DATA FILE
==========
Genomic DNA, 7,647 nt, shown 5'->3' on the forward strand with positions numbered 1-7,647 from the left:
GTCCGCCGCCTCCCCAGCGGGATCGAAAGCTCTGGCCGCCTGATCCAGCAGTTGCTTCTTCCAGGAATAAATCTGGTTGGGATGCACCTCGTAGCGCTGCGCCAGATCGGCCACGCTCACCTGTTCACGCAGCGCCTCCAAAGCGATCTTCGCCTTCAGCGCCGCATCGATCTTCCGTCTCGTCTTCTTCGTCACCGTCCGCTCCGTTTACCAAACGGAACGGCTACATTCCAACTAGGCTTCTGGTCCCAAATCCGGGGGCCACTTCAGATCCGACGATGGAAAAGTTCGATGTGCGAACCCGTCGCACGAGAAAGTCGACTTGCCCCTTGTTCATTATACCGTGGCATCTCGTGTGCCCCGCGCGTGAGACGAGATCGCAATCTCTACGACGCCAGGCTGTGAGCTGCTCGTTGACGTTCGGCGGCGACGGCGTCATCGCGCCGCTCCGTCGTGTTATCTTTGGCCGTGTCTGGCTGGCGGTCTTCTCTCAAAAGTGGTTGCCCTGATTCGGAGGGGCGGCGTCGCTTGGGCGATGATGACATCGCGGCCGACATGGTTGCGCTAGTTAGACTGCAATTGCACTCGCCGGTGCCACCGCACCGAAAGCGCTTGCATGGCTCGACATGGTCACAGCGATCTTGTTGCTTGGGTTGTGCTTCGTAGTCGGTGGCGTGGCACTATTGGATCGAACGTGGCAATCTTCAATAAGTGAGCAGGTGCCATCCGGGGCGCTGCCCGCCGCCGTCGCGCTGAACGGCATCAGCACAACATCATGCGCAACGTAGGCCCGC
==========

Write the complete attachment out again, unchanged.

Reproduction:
Genomic DNA, 7,647 nt, shown 5'->3' on the forward strand with positions numbered 1-7,647 from the left:
GTCCGCCGCCTCCCCAGCGGGATCGAAAGCTCTGGCCGCCTGATCCAGCAGTTGCTTCTTCCAGGAATAAATCTGGTTGGGATGCACCTCGTAGCGCTGCGCCAGATCGGCCACGCTCACCTGTTCACGCAGCGCCTCCAAAGCGATCTTCGCCTTCAGCGCCGCATCGATCTTCCGTCTCGTCTTCTTCGTCACCGTCCGCTCCGTTTACCAAACGGAACGGCTACATTCCAACTAGGCTTCTGGTCCCAAATCCGGGGGCCACTTCAGATCCGACGATGGAAAAGTTCGATGTGCGAACCCGTCGCACGAGAAAGTCGACTTGCCCCTTGTTCATTATACCGTGGCATCTCGTGTGCCCCGCGCGTGAGACGAGATCGCAATCTCTACGACGCCAGGCTGTGAGCTGCTCGTTGACGTTCGGCGGCGACGGCGTCATCGCGCCGCTCCGTCGTGTTATCTTTGGCCGTGTCTGGCTGGCGGTCTTCTCTCAAAAGTGGTTGCCCTGATTCGGAGGGGCGGCGTCGCTTGGGCGATGATGACATCGCGGCCGACATGGTTGCGCTAGTTAGACTGCAATTGCACTCGCCGGTGCCACCGCACCGAAAGCGCTTGCATGGCTCGACATGGTCACAGCGATCTTGTTGCTTGGGTTGTGCTTCGTAGTCGGTGGCGTGGCACTATTGGATCGAACGTGGCAATCTTCAATAAGTGAGCAGGTGCCATCCGGGGCGCTGCCCGCCGCCGTCGCGCTGAACGGCATCAGCACAACATCATGCGCAACGTAGGCCCGC